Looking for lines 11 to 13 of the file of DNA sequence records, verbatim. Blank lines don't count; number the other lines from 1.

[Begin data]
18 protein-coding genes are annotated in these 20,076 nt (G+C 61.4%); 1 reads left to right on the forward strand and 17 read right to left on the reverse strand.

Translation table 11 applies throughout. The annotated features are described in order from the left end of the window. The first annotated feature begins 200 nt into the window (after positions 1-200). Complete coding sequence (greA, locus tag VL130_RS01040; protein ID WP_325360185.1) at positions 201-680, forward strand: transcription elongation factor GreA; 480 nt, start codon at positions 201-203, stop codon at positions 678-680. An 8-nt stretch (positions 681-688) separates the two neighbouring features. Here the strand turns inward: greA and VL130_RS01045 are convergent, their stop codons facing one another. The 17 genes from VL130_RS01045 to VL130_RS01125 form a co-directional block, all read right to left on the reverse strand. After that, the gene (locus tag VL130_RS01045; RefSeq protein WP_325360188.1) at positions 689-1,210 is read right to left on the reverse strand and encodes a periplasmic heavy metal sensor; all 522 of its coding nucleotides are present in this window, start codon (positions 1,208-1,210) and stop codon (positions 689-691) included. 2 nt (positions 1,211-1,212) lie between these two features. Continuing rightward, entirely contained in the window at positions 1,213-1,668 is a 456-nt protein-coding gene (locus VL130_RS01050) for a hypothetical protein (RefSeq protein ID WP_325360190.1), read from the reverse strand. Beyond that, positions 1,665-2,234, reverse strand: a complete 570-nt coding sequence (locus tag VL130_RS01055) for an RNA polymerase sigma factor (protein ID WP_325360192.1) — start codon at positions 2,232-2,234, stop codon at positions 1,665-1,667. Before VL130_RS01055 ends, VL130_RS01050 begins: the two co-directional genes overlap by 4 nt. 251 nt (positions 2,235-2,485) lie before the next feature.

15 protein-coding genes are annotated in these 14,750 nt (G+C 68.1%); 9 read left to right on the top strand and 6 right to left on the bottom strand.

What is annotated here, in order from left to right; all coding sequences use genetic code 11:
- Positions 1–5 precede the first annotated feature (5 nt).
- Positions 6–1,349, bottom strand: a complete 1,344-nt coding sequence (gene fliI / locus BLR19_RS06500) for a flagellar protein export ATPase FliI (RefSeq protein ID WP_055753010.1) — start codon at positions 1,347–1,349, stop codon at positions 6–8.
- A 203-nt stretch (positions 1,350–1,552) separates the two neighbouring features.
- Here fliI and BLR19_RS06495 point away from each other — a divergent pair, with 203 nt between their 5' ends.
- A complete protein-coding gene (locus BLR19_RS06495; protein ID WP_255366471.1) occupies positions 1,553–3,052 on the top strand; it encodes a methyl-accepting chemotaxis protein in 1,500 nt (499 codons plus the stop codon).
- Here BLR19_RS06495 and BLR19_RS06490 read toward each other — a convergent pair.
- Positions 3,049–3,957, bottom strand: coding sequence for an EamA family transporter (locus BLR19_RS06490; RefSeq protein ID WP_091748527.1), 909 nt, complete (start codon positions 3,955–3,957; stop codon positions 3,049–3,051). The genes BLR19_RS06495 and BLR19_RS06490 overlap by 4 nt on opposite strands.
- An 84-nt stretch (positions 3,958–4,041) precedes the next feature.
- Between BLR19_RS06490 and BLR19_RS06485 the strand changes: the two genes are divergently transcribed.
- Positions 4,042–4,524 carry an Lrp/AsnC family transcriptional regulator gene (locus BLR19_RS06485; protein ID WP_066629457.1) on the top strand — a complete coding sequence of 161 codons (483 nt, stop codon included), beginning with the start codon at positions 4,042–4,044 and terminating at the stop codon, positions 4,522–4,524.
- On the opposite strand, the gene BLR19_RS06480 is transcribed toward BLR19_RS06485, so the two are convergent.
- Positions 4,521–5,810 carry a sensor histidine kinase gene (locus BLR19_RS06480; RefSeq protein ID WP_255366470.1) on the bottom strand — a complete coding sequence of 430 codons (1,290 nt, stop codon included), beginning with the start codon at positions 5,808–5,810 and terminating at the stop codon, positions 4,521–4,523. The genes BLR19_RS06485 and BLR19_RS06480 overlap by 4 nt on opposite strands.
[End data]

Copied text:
- Positions 3,049–3,957, bottom strand: coding sequence for an EamA family transporter (locus BLR19_RS06490; RefSeq protein ID WP_091748527.1), 909 nt, complete (start codon positions 3,955–3,957; stop codon positions 3,049–3,051). The genes BLR19_RS06495 and BLR19_RS06490 overlap by 4 nt on opposite strands.
- An 84-nt stretch (positions 3,958–4,041) precedes the next feature.
- Between BLR19_RS06490 and BLR19_RS06485 the strand changes: the two genes are divergently transcribed.